To find out more and to apply for registration, go to:

Early Stage Venture Capital Limited Partnerships

Venture Capital Limited Partnerships

Fund managers seeking to raise a venture capital fund of at least $10 million to invest in Australian businesses at various stages of development and with assets of up to $250 million may be able to register as a VCLP. This structure offers tax benefits for fund managers and investors.

A VCLP can invest in unlisted Australian businesses by acquiring shares, options or units. It may also invest in companies or unit trusts that will delist within 12 months. The VCLP must hold these investments for at least 12 months.

To find out more and to apply for registration, go to:

Venture Capital Limited Partnerships

Australian Venture Capital Fund of Funds

Fund managers seeking to invest in a portfolio of venture capital funds, including ESVCLPs and VCLPs, may be able to register as an AFOF.

This structure provides diversification and flexibility for the fund and its investors. It may also help manage investment risk.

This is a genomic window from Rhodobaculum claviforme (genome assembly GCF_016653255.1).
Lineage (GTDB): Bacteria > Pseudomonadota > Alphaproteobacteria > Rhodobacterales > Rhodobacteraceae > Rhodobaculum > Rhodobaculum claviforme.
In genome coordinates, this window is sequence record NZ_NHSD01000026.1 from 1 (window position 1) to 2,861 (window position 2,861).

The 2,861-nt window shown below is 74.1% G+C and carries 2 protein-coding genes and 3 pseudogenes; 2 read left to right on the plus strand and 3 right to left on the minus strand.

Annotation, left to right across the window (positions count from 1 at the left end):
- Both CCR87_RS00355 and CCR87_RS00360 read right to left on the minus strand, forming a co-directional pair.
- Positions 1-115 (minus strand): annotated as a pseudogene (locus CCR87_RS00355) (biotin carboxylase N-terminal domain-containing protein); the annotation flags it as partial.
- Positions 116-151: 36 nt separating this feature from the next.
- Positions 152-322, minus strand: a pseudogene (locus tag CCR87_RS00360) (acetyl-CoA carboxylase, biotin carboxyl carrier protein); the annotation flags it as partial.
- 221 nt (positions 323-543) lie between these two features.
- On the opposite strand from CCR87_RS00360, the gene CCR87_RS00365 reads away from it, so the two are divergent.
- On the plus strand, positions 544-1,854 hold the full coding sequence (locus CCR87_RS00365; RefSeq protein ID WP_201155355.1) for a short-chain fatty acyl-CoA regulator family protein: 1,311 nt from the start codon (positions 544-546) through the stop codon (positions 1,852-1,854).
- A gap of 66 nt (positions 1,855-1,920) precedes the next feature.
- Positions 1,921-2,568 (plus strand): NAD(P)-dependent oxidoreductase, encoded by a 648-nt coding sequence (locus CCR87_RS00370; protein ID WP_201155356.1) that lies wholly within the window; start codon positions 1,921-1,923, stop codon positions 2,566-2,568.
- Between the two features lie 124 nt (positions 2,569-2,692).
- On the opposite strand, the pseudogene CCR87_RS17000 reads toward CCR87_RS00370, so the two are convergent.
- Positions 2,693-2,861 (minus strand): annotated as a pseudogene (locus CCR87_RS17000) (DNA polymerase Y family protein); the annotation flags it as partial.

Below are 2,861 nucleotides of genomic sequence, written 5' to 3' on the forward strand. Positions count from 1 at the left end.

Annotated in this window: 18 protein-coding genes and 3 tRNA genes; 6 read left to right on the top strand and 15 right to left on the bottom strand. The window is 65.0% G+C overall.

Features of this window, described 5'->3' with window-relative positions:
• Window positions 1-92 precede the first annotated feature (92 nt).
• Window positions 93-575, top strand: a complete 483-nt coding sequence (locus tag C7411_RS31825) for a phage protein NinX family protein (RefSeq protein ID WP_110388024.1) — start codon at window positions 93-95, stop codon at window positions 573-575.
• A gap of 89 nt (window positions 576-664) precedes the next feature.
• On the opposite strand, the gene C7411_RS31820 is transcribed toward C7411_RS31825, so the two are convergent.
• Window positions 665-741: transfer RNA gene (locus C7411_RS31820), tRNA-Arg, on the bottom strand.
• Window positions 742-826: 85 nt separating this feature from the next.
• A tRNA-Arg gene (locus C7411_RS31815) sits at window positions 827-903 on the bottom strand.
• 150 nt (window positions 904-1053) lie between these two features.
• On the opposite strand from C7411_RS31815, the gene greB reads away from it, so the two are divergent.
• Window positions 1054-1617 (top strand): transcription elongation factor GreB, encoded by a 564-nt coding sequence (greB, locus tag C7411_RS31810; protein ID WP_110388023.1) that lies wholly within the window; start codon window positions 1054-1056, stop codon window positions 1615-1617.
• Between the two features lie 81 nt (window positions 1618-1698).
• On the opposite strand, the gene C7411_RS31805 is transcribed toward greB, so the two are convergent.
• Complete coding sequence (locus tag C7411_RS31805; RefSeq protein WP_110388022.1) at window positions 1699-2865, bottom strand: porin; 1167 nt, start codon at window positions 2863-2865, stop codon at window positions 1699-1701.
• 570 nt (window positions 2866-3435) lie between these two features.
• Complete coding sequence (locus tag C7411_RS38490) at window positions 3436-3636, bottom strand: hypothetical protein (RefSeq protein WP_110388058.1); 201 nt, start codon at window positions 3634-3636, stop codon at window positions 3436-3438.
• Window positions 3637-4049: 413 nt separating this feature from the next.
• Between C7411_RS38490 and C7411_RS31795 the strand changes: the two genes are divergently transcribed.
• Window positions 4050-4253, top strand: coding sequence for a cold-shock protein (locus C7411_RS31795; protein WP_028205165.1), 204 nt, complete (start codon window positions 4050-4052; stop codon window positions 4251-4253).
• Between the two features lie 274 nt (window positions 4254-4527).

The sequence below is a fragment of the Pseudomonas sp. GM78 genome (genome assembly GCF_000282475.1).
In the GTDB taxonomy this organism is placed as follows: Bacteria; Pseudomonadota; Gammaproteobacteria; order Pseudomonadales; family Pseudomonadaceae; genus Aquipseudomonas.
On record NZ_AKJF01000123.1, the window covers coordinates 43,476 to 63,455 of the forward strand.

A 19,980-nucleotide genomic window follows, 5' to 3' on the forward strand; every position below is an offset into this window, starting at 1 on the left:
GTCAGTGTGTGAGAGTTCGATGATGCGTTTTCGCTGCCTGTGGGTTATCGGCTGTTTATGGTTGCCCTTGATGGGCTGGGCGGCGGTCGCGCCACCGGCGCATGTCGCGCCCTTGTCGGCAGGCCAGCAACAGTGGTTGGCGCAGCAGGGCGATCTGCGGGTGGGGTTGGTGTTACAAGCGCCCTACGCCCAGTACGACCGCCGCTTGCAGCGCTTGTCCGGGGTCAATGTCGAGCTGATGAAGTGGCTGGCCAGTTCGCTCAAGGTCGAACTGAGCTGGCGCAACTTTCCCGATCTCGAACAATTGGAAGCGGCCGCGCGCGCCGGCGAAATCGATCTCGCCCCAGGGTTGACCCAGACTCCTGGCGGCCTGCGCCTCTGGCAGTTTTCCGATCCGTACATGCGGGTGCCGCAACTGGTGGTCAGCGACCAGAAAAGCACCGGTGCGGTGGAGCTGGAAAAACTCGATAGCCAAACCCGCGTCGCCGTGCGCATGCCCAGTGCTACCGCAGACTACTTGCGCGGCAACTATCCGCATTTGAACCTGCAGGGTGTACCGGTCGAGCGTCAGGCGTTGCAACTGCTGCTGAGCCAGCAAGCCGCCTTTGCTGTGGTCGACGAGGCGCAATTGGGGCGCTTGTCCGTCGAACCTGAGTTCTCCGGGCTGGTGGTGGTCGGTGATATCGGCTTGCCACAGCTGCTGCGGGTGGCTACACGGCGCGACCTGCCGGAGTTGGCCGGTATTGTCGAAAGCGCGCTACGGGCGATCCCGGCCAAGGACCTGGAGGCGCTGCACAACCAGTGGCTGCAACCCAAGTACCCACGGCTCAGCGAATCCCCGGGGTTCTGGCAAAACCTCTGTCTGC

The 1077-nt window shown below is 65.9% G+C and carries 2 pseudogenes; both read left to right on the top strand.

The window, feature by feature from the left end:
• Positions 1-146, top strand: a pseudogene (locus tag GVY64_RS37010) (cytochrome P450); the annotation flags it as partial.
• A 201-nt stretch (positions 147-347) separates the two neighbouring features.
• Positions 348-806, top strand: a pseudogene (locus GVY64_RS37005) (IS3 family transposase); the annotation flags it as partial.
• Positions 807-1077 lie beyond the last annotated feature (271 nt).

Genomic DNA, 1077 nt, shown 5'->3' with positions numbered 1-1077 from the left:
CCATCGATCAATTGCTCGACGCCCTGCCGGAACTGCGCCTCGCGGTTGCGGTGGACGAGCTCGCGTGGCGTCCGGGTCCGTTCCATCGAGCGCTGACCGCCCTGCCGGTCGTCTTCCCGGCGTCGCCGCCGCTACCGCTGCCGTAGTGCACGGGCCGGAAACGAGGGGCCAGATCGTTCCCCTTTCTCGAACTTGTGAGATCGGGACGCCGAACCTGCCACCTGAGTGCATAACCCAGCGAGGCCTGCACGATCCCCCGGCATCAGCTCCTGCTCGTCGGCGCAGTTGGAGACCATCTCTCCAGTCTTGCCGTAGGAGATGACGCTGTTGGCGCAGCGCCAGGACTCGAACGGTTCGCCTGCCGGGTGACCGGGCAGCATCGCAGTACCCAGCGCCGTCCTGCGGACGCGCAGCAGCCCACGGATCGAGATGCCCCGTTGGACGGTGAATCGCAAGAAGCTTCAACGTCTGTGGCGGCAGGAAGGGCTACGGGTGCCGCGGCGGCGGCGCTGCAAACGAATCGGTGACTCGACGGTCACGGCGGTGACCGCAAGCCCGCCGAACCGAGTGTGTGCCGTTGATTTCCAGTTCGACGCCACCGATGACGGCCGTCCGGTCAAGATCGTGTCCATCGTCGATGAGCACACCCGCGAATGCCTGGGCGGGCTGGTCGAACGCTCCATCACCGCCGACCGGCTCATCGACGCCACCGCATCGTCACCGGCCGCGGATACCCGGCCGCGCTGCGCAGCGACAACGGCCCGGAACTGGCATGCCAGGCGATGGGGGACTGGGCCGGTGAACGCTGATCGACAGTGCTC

To find out more, go to:

Australian Venture Capital Fund of Funds

Pooled Development Funds

PDFs raise capital and make equity investments in small and medium-sized Australian enterprises to increase their supply of capital.

A fund manager cannot register as a new PDF. Existing funds invest in small and medium-sized Australian companies.

To find out more, go to:

Pooled Development Funds

Biomedical Translation Fund

The BTF is a joint Australian Government and private sector fund worth $500 million. Companies with promising biomedical innovations with commercial potential can seek funding through three private sector venture capital fund managers to develop and commercialise these discoveries in Australia.

This support can be vital in translating biomedical discoveries into potentially high-growth businesses that can deliver long-term health benefits and achieve national economic outcomes.

To find out more, go to: